Jennifer Grygiel, assistant professor of communications in the Newhouse School, was quoted in the Pro Publica article “YouTube Promised to Label State-Sponsored Videos But Doesn’t Always Do So.”
Whitman School holds second round of successful Entrepreneurship Bootcamp for Veterans with Disabilities
The Whitman School of Management at Syracuse University will hold the second annual Entrepreneurship Bootcamp for Veterans with Disabilities (EBV), beginning on July 26. Fifteen veterans representing 10 states and all four branches of the U.S. military and ranging in age from 24-60 will come to the SU campus to participate in cutting-edge training in entrepreneurship and small business management in order to start or grow their own businesses. The veterans, who have all served post-9/11 in Afghanistan or Iraq, will learn a range of business skills, including accounting, human resources, supply chain, operations, strategy and more from world-class faculty, entrepreneurs, disability experts and business professionals. The program is entirely free, including travel and accommodations.
The EBV was created by the Whitman School in 2007 and in 2008 was expanded into a nationwide partnership with UCLA Anderson School of Management, Mays Business School at Texas A&M University and Florida State University’s College of Business. From 20 participants in 2007, the program has now impacted the lives of more than 80 U.S. soldiers wounded as a result of their service to the United States.
“The year 2008 marks seven years since our troops first entered into conflict in Afghanistan, and five years since the conflict began in Iraq,” says Melvin T. Stith, dean of the Whitman School and a former Vietnam War-era Army captain. “American men and women are returning home from military service, many disabled, only to find fewer and fewer opportunities in the workplace. The EBV is a step toward providing them with the skills and knowledge to create their own opportunities. The Whitman School is proud to lead the consortium of outstanding business schools in this endeavor.”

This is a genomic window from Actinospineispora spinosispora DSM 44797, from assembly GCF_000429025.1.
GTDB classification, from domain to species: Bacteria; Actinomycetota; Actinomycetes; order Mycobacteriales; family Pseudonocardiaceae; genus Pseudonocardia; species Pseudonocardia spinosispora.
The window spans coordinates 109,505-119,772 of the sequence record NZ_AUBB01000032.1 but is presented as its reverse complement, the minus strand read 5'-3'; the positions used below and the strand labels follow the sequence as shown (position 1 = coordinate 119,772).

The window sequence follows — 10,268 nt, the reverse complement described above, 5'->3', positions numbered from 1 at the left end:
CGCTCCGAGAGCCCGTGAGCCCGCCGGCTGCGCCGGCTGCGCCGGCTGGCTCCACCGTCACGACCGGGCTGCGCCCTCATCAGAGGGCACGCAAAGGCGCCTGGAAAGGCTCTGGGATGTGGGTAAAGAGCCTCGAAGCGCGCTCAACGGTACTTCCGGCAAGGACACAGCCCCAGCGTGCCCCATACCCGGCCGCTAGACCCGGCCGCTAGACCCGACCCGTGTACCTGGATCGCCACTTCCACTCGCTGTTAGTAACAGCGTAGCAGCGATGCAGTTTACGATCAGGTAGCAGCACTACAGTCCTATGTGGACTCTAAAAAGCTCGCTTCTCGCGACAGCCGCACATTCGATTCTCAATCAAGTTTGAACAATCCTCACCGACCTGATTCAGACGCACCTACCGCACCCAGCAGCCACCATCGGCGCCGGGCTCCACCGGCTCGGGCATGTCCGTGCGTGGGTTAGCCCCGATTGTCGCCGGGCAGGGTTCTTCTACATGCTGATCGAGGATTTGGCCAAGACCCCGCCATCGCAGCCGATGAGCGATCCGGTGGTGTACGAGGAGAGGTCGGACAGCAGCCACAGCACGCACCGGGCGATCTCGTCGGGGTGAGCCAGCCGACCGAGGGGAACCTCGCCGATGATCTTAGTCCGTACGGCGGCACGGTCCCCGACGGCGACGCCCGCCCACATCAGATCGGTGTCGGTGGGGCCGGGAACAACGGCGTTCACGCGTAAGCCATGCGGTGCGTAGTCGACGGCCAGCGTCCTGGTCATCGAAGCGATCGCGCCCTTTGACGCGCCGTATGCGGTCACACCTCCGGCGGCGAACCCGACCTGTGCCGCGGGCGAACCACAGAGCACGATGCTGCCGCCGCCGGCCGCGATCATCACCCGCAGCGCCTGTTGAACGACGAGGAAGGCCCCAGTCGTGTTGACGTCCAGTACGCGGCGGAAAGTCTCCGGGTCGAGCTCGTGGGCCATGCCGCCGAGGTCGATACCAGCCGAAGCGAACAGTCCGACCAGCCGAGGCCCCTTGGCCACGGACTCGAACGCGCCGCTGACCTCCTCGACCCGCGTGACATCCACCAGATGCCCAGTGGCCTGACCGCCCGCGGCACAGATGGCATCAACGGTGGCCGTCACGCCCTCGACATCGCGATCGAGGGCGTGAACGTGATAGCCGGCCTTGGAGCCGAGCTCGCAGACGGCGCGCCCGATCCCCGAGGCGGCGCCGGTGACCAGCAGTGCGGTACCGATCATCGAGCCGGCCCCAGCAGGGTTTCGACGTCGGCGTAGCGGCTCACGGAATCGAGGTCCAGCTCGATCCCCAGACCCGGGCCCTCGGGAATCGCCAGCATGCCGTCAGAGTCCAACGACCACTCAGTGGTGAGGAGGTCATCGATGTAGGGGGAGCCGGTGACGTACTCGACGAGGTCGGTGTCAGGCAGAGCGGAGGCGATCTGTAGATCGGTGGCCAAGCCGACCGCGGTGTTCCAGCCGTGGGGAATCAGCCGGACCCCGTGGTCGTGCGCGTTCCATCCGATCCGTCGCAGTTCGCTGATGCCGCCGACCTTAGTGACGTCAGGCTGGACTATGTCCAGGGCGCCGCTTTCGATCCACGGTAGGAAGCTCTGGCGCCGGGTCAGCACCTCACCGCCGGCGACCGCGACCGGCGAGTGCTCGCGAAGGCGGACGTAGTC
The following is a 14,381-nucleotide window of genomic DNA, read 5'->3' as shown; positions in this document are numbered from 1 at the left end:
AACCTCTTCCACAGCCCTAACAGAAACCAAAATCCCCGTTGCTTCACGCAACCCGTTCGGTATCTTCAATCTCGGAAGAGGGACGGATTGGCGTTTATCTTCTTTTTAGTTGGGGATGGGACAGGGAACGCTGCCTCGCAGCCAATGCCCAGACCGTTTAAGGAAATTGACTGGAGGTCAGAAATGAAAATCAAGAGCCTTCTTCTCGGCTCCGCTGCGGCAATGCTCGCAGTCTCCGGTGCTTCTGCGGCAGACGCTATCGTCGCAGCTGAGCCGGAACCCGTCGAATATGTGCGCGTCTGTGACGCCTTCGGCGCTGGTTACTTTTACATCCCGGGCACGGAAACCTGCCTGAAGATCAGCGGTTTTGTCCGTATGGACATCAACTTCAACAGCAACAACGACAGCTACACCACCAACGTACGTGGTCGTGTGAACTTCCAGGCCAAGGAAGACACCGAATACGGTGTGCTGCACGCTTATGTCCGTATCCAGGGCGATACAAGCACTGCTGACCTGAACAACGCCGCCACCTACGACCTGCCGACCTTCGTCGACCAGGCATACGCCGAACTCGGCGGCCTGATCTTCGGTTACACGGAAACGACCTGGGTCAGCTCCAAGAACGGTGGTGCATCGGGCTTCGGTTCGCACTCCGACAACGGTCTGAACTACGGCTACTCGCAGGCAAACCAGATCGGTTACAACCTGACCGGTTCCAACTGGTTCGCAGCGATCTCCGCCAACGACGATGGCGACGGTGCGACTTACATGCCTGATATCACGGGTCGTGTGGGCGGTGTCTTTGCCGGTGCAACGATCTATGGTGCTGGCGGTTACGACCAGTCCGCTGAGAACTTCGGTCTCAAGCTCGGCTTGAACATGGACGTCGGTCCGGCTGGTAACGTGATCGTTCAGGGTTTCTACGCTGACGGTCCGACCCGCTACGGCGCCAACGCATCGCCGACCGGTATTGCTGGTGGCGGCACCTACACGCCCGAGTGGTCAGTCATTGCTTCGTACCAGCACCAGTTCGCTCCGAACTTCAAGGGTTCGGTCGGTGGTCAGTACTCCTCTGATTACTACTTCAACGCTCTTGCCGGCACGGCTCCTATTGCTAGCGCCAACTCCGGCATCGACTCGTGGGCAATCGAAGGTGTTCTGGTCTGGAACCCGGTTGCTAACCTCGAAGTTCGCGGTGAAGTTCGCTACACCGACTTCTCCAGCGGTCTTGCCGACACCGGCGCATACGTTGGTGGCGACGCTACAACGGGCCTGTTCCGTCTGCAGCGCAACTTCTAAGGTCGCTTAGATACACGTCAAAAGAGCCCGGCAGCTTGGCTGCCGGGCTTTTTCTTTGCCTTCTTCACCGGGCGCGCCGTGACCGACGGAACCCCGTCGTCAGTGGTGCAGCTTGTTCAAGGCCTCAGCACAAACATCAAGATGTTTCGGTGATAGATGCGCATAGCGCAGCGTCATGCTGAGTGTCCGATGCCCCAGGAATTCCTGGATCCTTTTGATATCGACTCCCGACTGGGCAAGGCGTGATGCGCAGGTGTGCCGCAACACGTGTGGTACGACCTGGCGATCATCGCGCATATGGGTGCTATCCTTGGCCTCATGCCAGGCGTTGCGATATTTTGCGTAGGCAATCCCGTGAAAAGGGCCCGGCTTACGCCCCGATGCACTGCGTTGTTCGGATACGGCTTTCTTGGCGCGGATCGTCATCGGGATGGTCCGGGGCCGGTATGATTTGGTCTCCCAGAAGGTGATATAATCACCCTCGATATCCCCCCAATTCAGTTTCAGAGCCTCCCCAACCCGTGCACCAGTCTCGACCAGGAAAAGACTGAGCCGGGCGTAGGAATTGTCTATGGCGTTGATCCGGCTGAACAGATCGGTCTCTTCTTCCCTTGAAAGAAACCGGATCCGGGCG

The EBV program is offered in three phases. Phase I is a self-study session in which the veterans complete courses through online discussions moderated by university faculty. Phase II requires that participants travel to their participating EBV university, where they will become immersed in a nine-day residency program. Some of the country’s most prominent entrepreneurship academics, business leaders and experts in disability issues come together to offer these veterans an unparalleled experience designed to start them on the path to small business ownership. Phase III involves 12 months of ongoing support and mentorship provided to the veterans from the faculty experts at the EBV universities. Throughout the EBV experience, students engage in experimental workshops to write business plans, raise capital, attract customers and develop a marketing strategy that is most effective for their business model.
“Last year, with the pilot program here at Whitman, we served 20 wounded veterans,” says Mike Haynie, assistant professor of entrepreneurship, creator and director of the EBV and a former U.S. Air Force major. “This year, with the expansion to three other business schools, many more veterans will be equipped to enter the marketplace and create and build their dreams. Giving opportunities like this to a group so deserving is consistent with the social mission of America’s colleges and universities.”